Does that mean you can't do your favourite bicep curl, no it doesn't, however, I would rather you use a pull up which also works your biceps plus a whole lot more?

Essentially I want your energy to go into the big exercises, not the little exercises.

Here's an example of a session I may do during this time I would be aiming for 3 sessions per week in the gym.

Prep work

Halo with a plate or kettlebell 1 x10

Goblet squats with a curl 1 x 10

Half Kneeling Windmill with a kettlebell 1 x 5

Multidirectional lunges 3 x through each side

Key Exercises

Power clean 3 x 3

Standing Dumbbell Shoulder Press or Military press 3 x 3

Inverted Row (with pause a the top) 2 x 5

Hanging Knee Raise 2 x 5

Suitcase Carry or some other form of weighted carry 3 x 20m each arm

You can see this doesn't look like a bodybuilding programme consisting of

8-10 exercises of 3 x 10-12 reps, which I do see a lot of when asking what players are currently doing. Volume doesn't need to be crazy to get results and most body-building style programmes should probably have an Asterix placed by them as many of these people are using drugs to perform them.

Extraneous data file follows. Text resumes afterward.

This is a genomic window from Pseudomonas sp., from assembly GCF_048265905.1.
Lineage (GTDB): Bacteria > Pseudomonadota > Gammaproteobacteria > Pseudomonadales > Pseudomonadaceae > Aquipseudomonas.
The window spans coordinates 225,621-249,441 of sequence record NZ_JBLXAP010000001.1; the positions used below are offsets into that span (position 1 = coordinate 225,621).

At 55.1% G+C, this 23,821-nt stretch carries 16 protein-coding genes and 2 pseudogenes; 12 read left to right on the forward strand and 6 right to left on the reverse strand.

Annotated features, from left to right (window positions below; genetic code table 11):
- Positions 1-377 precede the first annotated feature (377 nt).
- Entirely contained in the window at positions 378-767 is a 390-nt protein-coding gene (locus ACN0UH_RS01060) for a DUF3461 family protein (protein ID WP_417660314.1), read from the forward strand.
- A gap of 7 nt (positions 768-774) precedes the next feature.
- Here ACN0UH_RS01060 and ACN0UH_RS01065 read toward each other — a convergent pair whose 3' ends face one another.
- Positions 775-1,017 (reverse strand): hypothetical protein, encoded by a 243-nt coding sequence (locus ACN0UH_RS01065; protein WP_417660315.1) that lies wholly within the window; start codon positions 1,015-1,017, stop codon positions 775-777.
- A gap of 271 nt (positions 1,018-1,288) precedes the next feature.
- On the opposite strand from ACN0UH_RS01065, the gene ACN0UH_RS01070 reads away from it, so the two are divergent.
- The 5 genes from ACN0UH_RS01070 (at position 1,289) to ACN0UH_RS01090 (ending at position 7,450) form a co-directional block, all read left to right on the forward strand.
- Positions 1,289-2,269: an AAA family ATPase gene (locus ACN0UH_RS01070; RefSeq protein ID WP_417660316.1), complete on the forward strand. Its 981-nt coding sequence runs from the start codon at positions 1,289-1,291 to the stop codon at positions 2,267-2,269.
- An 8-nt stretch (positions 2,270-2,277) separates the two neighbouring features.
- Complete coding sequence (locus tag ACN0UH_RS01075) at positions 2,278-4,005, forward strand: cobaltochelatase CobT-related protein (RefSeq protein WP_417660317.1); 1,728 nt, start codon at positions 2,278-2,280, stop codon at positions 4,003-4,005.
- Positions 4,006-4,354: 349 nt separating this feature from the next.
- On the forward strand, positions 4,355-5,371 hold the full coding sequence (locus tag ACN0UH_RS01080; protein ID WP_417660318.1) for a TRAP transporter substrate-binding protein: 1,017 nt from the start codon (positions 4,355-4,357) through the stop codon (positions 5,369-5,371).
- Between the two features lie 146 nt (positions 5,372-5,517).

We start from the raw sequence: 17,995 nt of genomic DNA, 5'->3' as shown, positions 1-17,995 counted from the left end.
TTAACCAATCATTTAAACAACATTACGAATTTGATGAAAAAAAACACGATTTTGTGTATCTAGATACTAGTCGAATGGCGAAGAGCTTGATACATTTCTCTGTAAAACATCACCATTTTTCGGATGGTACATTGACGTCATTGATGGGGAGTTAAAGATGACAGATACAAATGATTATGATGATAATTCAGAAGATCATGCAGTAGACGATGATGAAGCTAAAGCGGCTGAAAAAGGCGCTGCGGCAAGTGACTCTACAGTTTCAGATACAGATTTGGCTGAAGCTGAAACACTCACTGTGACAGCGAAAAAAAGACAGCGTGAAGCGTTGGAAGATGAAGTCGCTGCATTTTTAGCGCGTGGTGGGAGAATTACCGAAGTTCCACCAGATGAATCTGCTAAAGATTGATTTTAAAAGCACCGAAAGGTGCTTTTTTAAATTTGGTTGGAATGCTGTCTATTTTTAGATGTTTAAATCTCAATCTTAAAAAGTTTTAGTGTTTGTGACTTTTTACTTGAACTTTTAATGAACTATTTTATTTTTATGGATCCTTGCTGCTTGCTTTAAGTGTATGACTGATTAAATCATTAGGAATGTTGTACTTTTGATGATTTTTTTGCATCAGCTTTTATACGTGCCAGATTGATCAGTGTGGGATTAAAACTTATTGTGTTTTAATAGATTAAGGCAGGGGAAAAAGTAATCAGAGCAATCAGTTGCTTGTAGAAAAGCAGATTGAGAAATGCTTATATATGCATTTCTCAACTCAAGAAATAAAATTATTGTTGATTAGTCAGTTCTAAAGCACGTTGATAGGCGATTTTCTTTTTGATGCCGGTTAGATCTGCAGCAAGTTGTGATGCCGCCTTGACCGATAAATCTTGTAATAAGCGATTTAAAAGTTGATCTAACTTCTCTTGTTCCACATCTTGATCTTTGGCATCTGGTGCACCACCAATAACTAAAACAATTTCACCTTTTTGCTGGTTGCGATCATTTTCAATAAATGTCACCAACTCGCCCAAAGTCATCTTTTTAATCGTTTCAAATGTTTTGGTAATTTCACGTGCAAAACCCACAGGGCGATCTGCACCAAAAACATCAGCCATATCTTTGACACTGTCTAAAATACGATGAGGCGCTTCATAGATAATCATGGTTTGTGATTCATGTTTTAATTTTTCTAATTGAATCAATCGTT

One of the hardest things I have found as a coach is to get players not to do so much and save that extra energy for speed work, recovery and skill work.

Does this mean you take it easy, of course not, when you are in there you still train hard with laser-like focus my recommendation though is just to keep it simple?

The gym isn't a place to spend hours at - get in get it done get out.

Heading into Pre-Season

How does this change heading into Pre-Season?

There won't be too much difference in Pre-Season, however, I will drop the weights sessions down to 2 per week to allow for recovery from rugby training, and will make sure there is now a real focus on the rate of force development with exercises such as hang cleans, sled sprints, maybe snatches and push presses (depending on the athlete's ability).

Does that mean no more strength work?

no, if you recall earlier in the article I mentioned about maintaining a thread of things throughout, so while there is more focus on the rate of force development in the pre-season players would still have an element of strength work in there, it's just (unless its a glaring weakness) not the main focus of the sessions now.

So there you have it - a basic outline of your off-season into the start of your pre-season.

Any questions please feel free to reach out to me, I'm happy to answer these.

As I have mentioned there are many great coaches out there with many different approaches and ideas. One method of training isn't the only way to get results.

Find what works for you, and get solid advice from people who care about you doing well, not their Instagram account ;)

Have a great season and look out for more articles as we closer to the new season